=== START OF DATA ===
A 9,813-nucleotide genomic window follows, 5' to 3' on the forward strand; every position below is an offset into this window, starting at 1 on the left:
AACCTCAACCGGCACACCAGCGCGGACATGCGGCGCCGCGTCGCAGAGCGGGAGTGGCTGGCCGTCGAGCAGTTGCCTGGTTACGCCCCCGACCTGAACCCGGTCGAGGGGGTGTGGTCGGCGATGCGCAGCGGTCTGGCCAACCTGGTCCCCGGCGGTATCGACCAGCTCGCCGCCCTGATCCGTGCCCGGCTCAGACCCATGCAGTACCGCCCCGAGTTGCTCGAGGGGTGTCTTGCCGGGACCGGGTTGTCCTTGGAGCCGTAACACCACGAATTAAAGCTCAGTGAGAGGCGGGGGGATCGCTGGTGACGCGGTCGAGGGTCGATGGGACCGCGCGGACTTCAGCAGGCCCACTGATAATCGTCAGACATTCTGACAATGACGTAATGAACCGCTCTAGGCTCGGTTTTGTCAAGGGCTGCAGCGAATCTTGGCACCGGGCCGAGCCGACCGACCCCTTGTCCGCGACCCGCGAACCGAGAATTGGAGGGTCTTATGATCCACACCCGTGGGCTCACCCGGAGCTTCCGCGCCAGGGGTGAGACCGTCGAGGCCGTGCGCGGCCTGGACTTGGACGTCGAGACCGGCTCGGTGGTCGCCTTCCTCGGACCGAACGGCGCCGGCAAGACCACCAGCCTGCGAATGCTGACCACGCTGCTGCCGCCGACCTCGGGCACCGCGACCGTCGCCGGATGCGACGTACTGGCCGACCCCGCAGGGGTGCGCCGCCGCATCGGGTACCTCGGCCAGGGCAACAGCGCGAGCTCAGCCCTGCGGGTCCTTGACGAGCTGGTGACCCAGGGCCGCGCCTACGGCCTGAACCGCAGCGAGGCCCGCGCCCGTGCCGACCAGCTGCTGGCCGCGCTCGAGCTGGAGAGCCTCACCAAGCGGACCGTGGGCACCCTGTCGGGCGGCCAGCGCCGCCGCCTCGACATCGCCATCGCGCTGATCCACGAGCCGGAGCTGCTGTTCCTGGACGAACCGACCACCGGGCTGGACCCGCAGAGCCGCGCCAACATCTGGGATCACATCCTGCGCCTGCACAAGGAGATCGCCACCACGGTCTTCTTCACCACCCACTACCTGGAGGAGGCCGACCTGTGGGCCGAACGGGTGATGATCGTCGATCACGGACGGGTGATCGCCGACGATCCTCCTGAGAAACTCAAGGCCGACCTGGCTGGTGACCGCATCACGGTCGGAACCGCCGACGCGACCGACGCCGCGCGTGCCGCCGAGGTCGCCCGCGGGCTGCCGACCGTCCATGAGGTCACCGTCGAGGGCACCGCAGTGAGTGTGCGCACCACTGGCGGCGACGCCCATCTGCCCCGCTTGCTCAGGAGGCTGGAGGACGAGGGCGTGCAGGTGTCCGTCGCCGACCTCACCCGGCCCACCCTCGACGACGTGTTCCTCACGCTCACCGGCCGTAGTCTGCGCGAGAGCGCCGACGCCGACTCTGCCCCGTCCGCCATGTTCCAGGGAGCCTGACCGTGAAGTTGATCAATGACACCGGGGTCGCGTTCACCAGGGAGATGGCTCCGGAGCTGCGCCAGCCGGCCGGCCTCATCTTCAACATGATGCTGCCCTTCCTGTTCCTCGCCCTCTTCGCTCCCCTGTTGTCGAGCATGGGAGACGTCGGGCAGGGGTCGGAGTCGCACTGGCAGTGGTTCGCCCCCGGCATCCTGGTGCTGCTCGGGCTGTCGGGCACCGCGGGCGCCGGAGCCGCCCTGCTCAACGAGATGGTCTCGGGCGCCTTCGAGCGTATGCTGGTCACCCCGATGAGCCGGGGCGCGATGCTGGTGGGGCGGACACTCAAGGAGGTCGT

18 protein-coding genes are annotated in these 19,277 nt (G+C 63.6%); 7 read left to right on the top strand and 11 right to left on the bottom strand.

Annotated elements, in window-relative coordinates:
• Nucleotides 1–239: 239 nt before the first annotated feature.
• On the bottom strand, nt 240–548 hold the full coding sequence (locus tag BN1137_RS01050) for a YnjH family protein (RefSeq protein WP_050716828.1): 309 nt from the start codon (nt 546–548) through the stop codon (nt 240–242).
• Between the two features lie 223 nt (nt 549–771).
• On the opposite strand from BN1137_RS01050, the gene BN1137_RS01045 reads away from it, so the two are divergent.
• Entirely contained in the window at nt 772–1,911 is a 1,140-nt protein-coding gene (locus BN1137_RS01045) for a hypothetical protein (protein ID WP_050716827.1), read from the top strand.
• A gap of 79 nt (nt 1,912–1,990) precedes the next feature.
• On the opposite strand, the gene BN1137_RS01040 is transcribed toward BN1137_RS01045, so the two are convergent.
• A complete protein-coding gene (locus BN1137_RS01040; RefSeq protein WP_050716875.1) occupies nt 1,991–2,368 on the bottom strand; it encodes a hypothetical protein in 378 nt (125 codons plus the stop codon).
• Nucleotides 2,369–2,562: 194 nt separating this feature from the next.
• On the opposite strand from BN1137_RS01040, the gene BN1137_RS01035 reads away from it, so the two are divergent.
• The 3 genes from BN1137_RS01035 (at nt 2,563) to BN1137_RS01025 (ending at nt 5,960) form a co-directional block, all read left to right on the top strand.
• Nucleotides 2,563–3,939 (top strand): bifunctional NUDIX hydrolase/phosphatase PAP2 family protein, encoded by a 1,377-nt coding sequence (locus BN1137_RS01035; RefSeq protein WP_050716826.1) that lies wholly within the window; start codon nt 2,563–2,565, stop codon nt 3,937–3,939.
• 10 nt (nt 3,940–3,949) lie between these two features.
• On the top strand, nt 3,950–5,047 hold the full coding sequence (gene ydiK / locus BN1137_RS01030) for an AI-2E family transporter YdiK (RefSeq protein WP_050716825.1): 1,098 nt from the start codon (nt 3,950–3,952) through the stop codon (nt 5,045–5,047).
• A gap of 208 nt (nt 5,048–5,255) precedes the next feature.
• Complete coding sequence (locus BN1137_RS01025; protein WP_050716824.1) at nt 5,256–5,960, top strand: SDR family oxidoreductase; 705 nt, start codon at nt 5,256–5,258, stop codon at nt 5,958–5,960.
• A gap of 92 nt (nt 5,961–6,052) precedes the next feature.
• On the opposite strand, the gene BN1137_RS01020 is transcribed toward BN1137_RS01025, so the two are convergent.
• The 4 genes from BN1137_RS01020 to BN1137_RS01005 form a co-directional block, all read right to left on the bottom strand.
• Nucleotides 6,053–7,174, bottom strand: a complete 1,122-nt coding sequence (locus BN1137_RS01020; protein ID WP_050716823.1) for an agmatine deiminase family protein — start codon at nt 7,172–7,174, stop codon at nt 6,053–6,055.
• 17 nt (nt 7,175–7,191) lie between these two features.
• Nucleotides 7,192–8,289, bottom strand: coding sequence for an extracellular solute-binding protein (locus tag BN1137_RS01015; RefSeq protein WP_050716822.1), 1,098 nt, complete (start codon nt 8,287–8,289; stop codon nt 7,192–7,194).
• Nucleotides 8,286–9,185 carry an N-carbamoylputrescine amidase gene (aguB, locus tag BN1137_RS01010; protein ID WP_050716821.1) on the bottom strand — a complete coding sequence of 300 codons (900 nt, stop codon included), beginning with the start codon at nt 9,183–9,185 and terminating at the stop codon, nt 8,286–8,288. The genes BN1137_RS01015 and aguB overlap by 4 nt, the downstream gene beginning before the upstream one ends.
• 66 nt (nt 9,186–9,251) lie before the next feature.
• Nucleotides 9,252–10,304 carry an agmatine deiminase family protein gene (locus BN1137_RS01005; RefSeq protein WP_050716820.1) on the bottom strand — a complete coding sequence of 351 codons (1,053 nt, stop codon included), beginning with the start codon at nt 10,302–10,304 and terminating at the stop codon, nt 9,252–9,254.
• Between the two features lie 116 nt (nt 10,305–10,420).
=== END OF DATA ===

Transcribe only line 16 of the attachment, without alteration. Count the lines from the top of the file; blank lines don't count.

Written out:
• Nucleotides 2,563–3,939 (top strand): bifunctional NUDIX hydrolase/phosphatase PAP2 family protein, encoded by a 1,377-nt coding sequence (locus BN1137_RS01035; RefSeq protein WP_050716826.1) that lies wholly within the window; start codon nt 2,563–2,565, stop codon nt 3,937–3,939.